I began noticing Philip Seymour Hoffman in movies in the mid '90s. There was a showy part in "Nobody's Fool" with Paul Newman and a small but scary role in Paul Thomas Anderson's "Hard Eight." The latter, with Hoffman as a gambler who in ways great and small projected cynicism and menace, was especially memorable -- although I had not yet consistently put a name with a face.
That would come slowly, as Hoffman had this way of erasing what you knew of him from other roles and making you start from scratch as an audience; so it was that in "Boogie Nights," another collaboration with Anderson (much as he would work again with Newman), Hoffman was an entirely different soul, sad and lost and desperate -- some notes that he would hit again with Anderson in "Magnolia," by which time his name was fixed -- and I would nod happily to see him in "The Talented Mr. Ripley" (where his aggressive, grim insights and arrogance made him a perfect foil to Matt Damon's deliberately bland Ripley) and "State and Main," or to watch him inhabit Lester Bangs in "Almost Famous." So much of that movie's basic, sunny optimism ran against the real Bangs's belief -- and the idea that you cannot be friends with people you cover should be engraved on every journalist's diploma -- but Hoffman made you believe there was value in Bang's system even if Cameron Crowe did not accept it.
And think, then, of what followed: "Empire Falls," "Capote," villainous entertainment in "Mission Impossible III," working with Sidney Lumet in the darkly enthralling "Before the Devil Knows You're Dead," "The Savages," pretty much taking over "Charlie Wilson's War" (in which he is, in a way, Lester Bangs again, a harsh voice of truth, only this time he is proven right), "Doubt," "The Ides of March," "Moneyball," insanely good in "The Master," and, in "The Hunger Games: Catching Fire," convincing in a role that is fundamentally preposterous.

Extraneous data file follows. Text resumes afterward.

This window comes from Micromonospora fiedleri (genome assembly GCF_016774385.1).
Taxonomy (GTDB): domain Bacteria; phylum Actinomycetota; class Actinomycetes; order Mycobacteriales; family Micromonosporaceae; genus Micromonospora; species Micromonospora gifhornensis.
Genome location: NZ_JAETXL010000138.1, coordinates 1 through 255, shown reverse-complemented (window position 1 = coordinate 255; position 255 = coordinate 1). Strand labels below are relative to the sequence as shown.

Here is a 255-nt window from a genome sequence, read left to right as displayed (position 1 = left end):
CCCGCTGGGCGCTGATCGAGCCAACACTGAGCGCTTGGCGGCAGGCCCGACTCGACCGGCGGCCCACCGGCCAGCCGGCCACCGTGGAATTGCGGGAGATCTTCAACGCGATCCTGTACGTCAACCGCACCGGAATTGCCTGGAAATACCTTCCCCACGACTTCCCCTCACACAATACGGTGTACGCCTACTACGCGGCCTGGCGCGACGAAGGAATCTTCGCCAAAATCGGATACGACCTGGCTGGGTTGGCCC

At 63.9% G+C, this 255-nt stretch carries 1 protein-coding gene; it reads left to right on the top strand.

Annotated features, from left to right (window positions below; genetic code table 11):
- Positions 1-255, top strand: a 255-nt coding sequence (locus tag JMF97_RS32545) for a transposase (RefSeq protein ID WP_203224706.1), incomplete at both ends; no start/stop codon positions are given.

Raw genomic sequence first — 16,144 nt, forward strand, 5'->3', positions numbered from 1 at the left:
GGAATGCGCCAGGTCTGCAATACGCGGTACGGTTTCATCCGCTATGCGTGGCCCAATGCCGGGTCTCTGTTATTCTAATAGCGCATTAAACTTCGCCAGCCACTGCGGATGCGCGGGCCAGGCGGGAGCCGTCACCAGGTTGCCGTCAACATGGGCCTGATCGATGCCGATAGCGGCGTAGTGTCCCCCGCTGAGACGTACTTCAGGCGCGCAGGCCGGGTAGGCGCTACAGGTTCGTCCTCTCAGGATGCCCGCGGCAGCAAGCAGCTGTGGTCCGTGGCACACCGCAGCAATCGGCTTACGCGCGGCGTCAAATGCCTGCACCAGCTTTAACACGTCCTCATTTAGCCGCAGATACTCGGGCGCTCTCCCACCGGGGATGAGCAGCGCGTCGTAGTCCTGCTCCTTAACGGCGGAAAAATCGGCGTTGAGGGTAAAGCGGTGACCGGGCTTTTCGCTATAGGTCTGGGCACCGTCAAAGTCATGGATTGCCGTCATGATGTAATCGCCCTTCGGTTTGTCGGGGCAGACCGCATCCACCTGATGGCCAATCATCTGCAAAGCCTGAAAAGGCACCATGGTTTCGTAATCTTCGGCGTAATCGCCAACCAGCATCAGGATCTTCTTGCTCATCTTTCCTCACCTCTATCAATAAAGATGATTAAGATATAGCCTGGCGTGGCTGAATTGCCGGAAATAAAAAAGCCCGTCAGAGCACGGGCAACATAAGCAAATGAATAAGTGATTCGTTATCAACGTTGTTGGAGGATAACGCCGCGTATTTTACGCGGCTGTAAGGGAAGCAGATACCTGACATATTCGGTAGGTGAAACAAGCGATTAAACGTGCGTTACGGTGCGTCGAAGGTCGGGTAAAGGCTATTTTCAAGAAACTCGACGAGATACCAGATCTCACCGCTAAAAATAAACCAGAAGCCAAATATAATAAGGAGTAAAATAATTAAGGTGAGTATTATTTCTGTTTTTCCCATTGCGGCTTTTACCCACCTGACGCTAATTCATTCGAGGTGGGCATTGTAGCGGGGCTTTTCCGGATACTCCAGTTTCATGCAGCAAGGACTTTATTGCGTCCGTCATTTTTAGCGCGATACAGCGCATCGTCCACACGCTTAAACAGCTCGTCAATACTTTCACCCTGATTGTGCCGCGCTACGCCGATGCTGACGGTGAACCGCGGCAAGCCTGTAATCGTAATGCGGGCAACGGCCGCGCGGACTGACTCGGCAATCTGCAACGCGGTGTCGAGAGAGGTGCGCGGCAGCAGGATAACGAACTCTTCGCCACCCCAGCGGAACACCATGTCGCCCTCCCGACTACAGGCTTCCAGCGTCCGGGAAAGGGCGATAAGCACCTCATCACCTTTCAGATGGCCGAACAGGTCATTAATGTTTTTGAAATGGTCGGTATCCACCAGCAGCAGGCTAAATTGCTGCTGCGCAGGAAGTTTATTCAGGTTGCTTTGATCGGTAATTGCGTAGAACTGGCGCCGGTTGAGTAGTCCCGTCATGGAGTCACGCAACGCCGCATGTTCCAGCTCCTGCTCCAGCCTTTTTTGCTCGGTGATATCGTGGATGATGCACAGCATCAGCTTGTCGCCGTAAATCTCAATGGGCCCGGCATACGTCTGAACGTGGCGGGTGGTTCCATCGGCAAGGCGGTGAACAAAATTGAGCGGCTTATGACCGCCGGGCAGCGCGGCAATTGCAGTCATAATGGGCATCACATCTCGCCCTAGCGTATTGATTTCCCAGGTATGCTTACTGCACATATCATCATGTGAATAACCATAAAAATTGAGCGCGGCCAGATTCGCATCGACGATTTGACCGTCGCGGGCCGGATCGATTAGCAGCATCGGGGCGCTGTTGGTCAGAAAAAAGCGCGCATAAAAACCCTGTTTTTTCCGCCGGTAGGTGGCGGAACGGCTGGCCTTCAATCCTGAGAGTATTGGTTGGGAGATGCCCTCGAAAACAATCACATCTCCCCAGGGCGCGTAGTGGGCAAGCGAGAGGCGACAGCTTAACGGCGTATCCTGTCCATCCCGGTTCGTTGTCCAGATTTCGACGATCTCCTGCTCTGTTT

There was an Oscar in there, of course, and the expectation of more. Even though it has seemed lately that Hoffman has been around forever, Guardian critic David Thomson noted in 2009 that Hoffman was seven years younger than Sean Penn and three years younger than Johnny Depp. But it had a way of projecting much older because of the emotions he could tap, both the sorrow and the rage that come with failure-inspired wisdom.
Thomson also worried in 2009 that Hoffman had been coasting, still good but not completely committed to a role -- a worry that should have gone away with "The Master," where he is ferociously committed. (It is as if he and Joaquin Phoenix both turned to Anderson and said, "You think Daniel Day-Lewis is fearless? Look at what we have.") But now he is dead, and we will not have years to ponder either his commitment or his skill in many other roles. But we don't have to play "what might have been," either. Because his resume as it exists is formidable -- a case of a man stepping into studio movies and indie efforts, of facing off against actors from all levels of stardom, and still, most of the time, making you realize that he is there, too, and is more than worth the remembering.